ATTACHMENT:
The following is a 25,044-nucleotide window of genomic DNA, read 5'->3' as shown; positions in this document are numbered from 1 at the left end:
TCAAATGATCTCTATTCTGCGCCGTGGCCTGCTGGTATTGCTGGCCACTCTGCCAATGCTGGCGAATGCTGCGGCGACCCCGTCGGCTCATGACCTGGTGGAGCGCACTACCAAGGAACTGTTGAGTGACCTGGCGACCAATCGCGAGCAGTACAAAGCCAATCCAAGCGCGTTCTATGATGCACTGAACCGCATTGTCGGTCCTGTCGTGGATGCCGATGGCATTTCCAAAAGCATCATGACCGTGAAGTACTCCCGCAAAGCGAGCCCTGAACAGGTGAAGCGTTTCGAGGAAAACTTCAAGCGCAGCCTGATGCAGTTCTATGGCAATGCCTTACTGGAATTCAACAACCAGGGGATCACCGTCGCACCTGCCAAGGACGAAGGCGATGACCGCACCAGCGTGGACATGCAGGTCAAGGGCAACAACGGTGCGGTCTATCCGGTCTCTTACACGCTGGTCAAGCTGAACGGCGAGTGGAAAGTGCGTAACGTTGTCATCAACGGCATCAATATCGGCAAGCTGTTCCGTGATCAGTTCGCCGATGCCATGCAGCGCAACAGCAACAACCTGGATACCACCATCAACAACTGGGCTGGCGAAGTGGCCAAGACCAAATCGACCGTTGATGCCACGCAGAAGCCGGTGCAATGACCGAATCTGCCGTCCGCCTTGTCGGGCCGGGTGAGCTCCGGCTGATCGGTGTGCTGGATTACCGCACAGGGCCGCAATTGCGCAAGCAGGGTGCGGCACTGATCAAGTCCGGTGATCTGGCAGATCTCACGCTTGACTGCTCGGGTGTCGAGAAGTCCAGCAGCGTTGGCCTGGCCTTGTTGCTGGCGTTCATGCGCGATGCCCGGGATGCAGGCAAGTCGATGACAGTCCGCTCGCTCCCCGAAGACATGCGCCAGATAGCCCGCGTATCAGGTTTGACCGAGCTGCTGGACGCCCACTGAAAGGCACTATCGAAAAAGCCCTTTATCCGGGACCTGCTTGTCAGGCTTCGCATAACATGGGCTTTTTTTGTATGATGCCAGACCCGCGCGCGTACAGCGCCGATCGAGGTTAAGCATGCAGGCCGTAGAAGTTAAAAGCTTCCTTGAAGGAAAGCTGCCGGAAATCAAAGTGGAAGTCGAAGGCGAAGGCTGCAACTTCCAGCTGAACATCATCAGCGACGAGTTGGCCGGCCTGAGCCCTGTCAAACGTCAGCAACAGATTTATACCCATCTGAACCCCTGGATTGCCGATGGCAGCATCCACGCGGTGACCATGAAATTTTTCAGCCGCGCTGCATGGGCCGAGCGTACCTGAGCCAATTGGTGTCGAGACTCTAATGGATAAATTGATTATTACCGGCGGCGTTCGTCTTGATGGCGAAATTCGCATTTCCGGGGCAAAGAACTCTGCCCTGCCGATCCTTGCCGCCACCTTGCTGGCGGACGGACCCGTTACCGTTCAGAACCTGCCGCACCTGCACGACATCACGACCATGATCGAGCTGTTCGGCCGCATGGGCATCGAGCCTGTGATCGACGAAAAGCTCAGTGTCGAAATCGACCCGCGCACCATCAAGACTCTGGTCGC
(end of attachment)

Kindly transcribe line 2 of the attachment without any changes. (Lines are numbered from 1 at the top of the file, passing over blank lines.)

TCAAATGATCTCTATTCTGCGCCGTGGCCTGCTGGTATTGCTGGCCACTCTGCCAATGCTGGCGAATGCTGCGGCGACCCCGTCGGCTCATGACCTGGTGGAGCGCACTACCAAGGAACTGTTGAGTGACCTGGCGACCAATCGCGAGCAGTACAAAGCCAATCCAAGCGCGTTCTATGATGCACTGAACCGCATTGTCGGTCCTGTCGTGGATGCCGATGGCATTTCCAAAAGCATCATGACCGTGAAGTACTCCCGCAAAGCGAGCCCTGAACAGGTGAAGCGTTTCGAGGAAAACTTCAAGCGCAGCCTGATGCAGTTCTATGGCAATGCCTTACTGGAATTCAACAACCAGGGGATCACCGTCGCACCTGCCAAGGACGAAGGCGATGACCGCACCAGCGTGGACATGCAGGTCAAGGGCAACAACGGTGCGGTCTATCCGGTCTCTTACACGCTGGTCAAGCTGAACGGCGAGTGGAAAGTGCGTAACGTTGTCATCAACGGCATCAATATCGGCAAGCTGTTCCGTGATCAGTTCGCCGATGCCATGCAGCGCAACAGCAACAACCTGGATACCACCATCAACAACTGGGCTGGCGAAGTGGCCAAGACCAAATCGACCGTTGATGCCACGCAGAAGCCGGTGCAATGACCGAATCTGCCGTCCGCCTTGTCGGGCCGGGTGAGCTCCGGCTGATCGGTGTGCTGGATTACCGCACAGGGCCGCAATTGCGCAAGCAGGGTGCGGCACTGATCAAGTCCGGTGATCTGGCAGATCTCACGCTTGACTGCTCGGGTGTCGAGAAGTCCAGCAGCGTTGGCCTGGCCTTGTTGCTGGCGTTCATGCGCGATGCCCGGGATGCAGGCAAGTCGATGACAGTCCGCTCGCTCCCCGAAGACATGCGCCAGATAGCCCGCGTATCAGGTTTGACCGAGCTGCTGGACGCCCACTGAAAGGCACTATCGAAAAAGCCCTTTATCCGGGACCTGCTTGTCAGGCTTCGCATAACATGGGCTTTTTTTGTATGATGCCAGACCCGCGCGCGTACAGCGCCGATCGAGGTTAAGCATGCAGGCCGTAGAAGTTAAAAGCTTCCTTGAAGGAAAGCTGCCGGAAATCAAAGTGGAAGTCGAAGGCGAAGGCTGCAACTTCCAGCTGAACATCATCAGCGACGAGTTGGCCGGCCTGAGCCCTGTCAAACGTCAGCAACAGATTTATACCCATCTGAACCCCTGGATTGCCGATGGCAGCATCCACGCGGTGACCATGAAATTTTTCAGCCGCGCTGCATGGGCCGAGCGTACCTGAGCCAATTGGTGTCGAGACTCTAATGGATAAATTGATTATTACCGGCGGCGTTCGTCTTGATGGCGAAATTCGCATTTCCGGGGCAAAGAACTCTGCCCTGCCGATCCTTGCCGCCACCTTGCTGGCGGACGGACCCGTTACCGTTCAGAACCTGCCGCACCTGCACGACATCACGACCATGATCGAGCTGTTCGGCCGCATGGGCATCGAGCCTGTGATCGACGAAAAGCTCAGTGTCGAAATCGACCCGCGCACCATCAAGACTCTGGTCGC